Ellen McGirt | The Design Observer Twenty

Dr. Ismail D. Badjie

An innovative model delivers dignified, community-centered preventive health services in The Gambia.

Dr. Ismail D. Badjie

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Dr. Ismail Badjie was a newly minted pharmacist when he had the insight that eventually became Innovarx. “I was living in Charlotte, working for Walgreens, but I spent most of my time in rural North Carolina. Poverty, lack of education, food deserts — these were big issues.” Working closely with specific populations, he says, you understand how fraught their lives are. “You notice when Miss Masie suddenly has to choose between food and medicine,” he says. “In that way, a grandmother in rural North Carolina and a grandmother in Gambia are affected the same way.”

Innovarx, launched in Gambia in 2019, focuses on preventive health using a combination of physical pharmacies, mobile health delivery, telemedicine, data collection, and community outreach programs designed to weave together a set of services that are more likely to identify illnesses like hypertension and diabetes before they become deadly. “You can’t just replicate the U.S. system with a 500-bed hospital, dump it in Africa, and expect it to work. You have to meet people where they are.”

And they’re dying young. While the experience of poor, rural grandmothers may have a universal component, they are shockingly rare in Gambia. Most Gambians are under 18 and unlikely to make it to old age. “Less than .01% of our population is over 80 years old, and less than 3% of our population is over 65 years old,” Badjie says. A blood test for a dollar, a three-dollar-a-month medication could transform the health and prosperity of the country. “Most of the continent only has a relationship with health care in a time of crisis when health care is expensive. When it’s completely inaccessible, it becomes the situation of the haves and have-nots.”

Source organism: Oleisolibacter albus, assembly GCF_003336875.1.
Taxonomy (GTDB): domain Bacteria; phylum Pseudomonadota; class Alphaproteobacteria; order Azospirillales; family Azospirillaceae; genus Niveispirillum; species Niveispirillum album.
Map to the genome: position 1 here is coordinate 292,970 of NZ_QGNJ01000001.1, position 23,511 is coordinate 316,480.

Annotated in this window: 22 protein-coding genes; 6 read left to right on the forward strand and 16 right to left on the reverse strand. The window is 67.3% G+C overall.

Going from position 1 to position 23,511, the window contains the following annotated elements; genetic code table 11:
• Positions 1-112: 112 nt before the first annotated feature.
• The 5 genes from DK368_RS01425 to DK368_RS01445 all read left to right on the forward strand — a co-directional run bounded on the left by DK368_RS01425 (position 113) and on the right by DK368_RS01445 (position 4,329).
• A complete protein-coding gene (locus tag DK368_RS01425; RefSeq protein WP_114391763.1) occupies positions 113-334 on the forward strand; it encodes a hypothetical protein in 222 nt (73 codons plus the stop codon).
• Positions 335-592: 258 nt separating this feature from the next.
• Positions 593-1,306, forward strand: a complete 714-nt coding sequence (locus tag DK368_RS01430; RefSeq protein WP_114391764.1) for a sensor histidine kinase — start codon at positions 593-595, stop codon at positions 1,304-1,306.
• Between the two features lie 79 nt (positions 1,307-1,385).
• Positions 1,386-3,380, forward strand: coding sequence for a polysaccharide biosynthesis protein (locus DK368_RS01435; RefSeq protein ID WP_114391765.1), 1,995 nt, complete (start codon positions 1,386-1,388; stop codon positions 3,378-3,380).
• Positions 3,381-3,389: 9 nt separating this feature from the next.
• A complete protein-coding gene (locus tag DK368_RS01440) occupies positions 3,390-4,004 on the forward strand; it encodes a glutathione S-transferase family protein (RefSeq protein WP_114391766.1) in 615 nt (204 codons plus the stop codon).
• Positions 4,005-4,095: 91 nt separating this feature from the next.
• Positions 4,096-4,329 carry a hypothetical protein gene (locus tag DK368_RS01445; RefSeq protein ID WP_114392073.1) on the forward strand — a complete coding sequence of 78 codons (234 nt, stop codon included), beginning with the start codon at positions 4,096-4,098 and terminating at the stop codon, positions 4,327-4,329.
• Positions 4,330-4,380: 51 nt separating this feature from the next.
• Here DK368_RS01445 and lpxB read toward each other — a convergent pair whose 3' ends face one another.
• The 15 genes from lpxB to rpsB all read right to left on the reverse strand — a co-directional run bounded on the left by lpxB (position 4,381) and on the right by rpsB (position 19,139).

You can’t just replicate the U.S. system with a 500-bed hospital, dump it in Africa, and expect it to work.
Dr. Ismail D. Badjie

Badjie spent years studying health systems in other parts of the world before he launched Innovarx, charting the rise of urgent care centers in Dubai, learning to navigate disparities in pharmaceutical manufacturing in India, and shopping for new medical devices in China. “It took me four years of incubating and market research, traveling to other countries, before I opened our doors in 2019.” The data they’re collecting now contributes to a broad picture of illness and opportunity. “Our electronic health record system can aggregate data from a population health standpoint that no traditional pharmacy could capture.”

The company also delivers peace of mind. “Some 60% of our revenue comes from people who don’t live in The Gambia,” Badjie says. They are Gambians like him, living abroad and worried about their loved ones. That’s part of what makes this personal. “Diseases like diabetes and hypertension ravaged my family,” he says. “I didn’t get to know most of my grandparents, aunts, and uncles because they died in their fifties.” But when his mother was diagnosed with hypertension, she was lucky — she had a son who was a pharmacist in the U.S., so she had access to good medicine and knew how to take it. Innovarx thrives because of a willing diaspora who loves their families. “This is what everyone should have.”

Essay by Ellen McGirt.

Posted in: The Design Observer Twenty

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